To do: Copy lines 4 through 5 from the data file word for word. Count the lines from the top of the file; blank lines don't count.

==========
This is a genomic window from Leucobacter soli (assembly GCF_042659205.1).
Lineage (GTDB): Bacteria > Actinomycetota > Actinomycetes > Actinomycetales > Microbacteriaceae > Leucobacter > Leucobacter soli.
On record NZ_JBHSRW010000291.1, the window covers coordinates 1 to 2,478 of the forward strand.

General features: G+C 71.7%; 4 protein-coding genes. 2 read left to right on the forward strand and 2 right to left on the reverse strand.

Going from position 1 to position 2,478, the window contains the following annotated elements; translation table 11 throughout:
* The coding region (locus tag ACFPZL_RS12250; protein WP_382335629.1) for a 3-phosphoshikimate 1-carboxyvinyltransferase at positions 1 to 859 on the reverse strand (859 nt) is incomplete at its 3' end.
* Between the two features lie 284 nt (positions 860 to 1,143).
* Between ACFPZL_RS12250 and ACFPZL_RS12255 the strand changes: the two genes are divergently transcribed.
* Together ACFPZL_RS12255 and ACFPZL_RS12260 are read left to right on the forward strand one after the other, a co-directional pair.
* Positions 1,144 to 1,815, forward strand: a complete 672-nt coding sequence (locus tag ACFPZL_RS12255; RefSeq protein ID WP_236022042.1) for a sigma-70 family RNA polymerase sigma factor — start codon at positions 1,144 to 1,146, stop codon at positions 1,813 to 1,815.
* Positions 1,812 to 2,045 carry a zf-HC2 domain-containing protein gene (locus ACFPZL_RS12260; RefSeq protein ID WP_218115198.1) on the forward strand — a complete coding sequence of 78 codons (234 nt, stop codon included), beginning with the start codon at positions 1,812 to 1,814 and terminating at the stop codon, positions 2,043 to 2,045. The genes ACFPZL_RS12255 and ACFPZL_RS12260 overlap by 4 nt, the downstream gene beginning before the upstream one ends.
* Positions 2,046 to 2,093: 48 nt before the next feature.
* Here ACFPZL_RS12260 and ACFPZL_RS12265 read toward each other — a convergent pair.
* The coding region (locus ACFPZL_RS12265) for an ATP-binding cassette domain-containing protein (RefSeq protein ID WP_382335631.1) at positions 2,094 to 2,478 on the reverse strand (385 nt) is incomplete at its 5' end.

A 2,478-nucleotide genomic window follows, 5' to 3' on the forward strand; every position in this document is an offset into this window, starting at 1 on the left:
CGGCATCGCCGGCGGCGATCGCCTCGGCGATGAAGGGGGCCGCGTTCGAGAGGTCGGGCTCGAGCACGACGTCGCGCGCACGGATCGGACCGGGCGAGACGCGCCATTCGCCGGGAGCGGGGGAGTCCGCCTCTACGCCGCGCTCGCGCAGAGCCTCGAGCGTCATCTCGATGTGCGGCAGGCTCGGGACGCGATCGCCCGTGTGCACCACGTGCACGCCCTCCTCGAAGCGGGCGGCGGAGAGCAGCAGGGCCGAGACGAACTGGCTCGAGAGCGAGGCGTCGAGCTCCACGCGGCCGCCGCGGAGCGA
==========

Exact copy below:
General features: G+C 71.7%; 4 protein-coding genes. 2 read left to right on the forward strand and 2 right to left on the reverse strand.

Going from position 1 to position 2,478, the window contains the following annotated elements; translation table 11 throughout: